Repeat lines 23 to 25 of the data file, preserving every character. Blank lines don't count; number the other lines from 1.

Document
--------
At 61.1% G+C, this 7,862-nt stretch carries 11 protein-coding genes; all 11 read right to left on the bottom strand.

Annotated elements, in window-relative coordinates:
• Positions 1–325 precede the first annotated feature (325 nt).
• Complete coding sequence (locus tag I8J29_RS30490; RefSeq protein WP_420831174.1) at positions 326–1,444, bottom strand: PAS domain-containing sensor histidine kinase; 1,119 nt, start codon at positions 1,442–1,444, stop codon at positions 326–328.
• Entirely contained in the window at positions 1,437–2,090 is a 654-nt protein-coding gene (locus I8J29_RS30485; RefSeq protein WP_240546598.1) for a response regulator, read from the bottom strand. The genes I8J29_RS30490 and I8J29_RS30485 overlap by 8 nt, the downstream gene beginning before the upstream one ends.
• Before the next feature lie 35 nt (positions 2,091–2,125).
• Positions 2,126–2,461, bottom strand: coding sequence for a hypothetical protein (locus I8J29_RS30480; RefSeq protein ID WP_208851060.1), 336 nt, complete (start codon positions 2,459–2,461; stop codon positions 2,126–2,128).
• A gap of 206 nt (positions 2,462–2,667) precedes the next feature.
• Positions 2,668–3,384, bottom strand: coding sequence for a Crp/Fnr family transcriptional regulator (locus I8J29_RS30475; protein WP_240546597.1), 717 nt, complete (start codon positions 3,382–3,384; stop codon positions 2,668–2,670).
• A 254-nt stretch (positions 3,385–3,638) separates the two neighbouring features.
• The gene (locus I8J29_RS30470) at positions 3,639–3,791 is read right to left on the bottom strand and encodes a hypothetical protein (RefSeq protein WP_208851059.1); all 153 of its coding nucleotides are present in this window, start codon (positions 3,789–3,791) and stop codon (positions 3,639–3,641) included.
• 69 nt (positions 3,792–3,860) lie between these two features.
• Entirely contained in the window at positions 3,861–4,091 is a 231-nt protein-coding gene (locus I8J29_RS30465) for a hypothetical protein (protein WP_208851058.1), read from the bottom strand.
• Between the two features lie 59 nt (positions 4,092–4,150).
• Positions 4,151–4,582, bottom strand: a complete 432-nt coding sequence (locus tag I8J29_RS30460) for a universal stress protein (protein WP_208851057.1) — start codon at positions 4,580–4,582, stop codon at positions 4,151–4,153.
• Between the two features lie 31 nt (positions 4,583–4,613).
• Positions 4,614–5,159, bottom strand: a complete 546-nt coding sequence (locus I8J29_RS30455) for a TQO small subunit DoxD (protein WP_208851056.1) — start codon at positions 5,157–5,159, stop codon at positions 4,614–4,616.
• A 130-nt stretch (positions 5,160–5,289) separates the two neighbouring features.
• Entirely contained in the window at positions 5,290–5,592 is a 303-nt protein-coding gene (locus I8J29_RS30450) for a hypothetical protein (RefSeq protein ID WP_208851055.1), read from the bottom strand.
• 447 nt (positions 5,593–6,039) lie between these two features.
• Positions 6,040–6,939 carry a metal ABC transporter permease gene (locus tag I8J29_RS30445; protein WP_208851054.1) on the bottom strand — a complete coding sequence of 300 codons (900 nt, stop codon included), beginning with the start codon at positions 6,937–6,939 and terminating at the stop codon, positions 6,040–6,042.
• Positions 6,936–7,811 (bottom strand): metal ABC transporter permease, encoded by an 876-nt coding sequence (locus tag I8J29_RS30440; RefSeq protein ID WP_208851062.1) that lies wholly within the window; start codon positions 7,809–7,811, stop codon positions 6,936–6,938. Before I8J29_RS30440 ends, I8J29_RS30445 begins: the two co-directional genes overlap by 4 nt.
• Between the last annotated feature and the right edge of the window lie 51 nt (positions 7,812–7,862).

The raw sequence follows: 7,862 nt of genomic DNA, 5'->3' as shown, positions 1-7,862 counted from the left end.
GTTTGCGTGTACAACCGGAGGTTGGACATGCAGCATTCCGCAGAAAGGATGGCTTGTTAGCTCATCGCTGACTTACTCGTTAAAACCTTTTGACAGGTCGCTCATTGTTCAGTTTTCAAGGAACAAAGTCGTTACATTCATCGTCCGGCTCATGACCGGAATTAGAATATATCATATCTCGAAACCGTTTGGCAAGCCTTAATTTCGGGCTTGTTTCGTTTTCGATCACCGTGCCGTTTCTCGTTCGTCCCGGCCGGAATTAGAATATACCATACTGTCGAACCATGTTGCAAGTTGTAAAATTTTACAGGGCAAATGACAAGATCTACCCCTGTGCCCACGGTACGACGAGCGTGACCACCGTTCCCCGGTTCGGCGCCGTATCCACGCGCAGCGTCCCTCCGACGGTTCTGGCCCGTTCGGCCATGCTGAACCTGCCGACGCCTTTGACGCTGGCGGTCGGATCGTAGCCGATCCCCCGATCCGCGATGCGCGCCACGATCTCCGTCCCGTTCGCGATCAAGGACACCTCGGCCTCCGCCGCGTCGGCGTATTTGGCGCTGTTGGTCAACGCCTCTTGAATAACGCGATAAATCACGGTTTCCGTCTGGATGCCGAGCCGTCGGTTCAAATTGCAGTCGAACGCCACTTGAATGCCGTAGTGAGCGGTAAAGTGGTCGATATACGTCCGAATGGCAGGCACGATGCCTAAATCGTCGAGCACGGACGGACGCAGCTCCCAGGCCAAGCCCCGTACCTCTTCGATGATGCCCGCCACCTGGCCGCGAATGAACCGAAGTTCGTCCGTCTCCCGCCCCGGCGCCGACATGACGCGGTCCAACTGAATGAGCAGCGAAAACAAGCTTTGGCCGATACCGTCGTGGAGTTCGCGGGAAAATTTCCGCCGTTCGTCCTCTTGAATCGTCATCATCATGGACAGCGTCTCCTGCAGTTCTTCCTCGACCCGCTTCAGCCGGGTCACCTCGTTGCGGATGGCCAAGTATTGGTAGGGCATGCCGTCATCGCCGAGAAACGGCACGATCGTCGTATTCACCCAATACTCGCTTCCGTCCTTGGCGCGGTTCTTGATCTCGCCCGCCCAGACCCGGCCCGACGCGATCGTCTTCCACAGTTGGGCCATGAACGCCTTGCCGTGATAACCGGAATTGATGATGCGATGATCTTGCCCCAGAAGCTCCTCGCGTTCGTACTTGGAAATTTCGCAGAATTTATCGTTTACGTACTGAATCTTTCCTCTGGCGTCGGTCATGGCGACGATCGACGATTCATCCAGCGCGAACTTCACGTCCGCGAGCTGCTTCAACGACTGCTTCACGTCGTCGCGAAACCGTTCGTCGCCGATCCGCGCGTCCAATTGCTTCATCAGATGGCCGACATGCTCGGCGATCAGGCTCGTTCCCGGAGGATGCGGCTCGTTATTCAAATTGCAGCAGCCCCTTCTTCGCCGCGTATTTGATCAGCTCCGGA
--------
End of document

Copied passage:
• Between the last annotated feature and the right edge of the window lie 51 nt (positions 7,812–7,862).

The raw sequence follows: 7,862 nt of genomic DNA, 5'->3' as shown, positions 1-7,862 counted from the left end.
GTTTGCGTGTACAACCGGAGGTTGGACATGCAGCATTCCGCAGAAAGGATGGCTTGTTAGCTCATCGCTGACTTACTCGTTAAAACCTTTTGACAGGTCGCTCATTGTTCAGTTTTCAAGGAACAAAGTCGTTACATTCATCGTCCGGCTCATGACCGGAATTAGAATATATCATATCTCGAAACCGTTTGGCAAGCCTTAATTTCGGGCTTGTTTCGTTTTCGATCACCGTGCCGTTTCTCGTTCGTCCCGGCCGGAATTAGAATATACCATACTGTCGAACCATGTTGCAAGTTGTAAAATTTTACAGGGCAAATGACAAGATCTACCCCTGTGCCCACGGTACGACGAGCGTGACCACCGTTCCCCGGTTCGGCGCCGTATCCACGCGCAGCGTCCCTCCGACGGTTCTGGCCCGTTCGGCCATGCTGAACCTGCCGACGCCTTTGACGCTGGCGGTCGGATCGTAGCCGATCCCCCGATCCGCGATGCGCGCCACGATCTCCGTCCCGTTCGCGATCAAGGACACCTCGGCCTCCGCCGCGTCGGCGTATTTGGCGCTGTTGGTCAACGCCTCTTGAATAACGCGATAAATCACGGTTTCCGTCTGGATGCCGAGCCGTCGGTTCAAATTGCAGTCGAACGCCACTTGAATGCCGTAGTGAGCGGTAAAGTGGTCGATATACGTCCGAATGGCAGGCACGATGCCTAAATCGTCGAGCACGGACGGACGCAGCTCCCAGGCCAAGCCCCGTACCTCTTCGATGATGCCCGCCACCTGGCCGCGAATGAACCGAAGTTCGTCCGTCTCCCGCCCCGGCGCCGACATGACGCGGTCCAACTGAATGAGCAGCGAAAACAAGCTTTGGCCGATACCGTCGTGGAGTTCGCGGGAAAATTTCCGCCGTTCGTCCTCTTGAATCGTCATCATCATGGACAGCGTCTCCTGCAGTTCTTCCTCGACCCGCTTCAGCCGGGTCACCTCGTTGCGGATGGCCAAGTATTGGTAGGGCATGCCGTCATCGCCGAGAAACGGCACGATCGTCGTATTCACCCAATACTCGCTTCCGTCCTTGGCGCGGTTCTTGATCTCGCCCGCCCAGACCCGGCCCGACGCGATCGTCTTCCACAGTTGGGCCATGAACGCCTTGCCGTGATAACCGGAATTGATGATGCGATGATCTTGCCCCAGAAGCTCCTCGCGTTCGTACTTGGAAATTTCGCAGAATTTATCGTTTACGTACTGAATCTTTCCTCTGGCGTCGGTCATGGCGACGATCGACGATTCATCCAGCGCGAACTTCACGTCCGCGAGCTGCTTCAACGACTGCTTCACGTCGTCGCGAAACCGTTCGTCGCCGATCCGCGCGTCCAATTGCTTCATCAGATGGCCGACATGCTCGGCGATCAGGCTCGTTCCCGGAGGATGCGGCTCGTTATTCAAATTGCAGCAGCCCCTTCTTCGCCGCGTATTTGATCAGCTCCGGA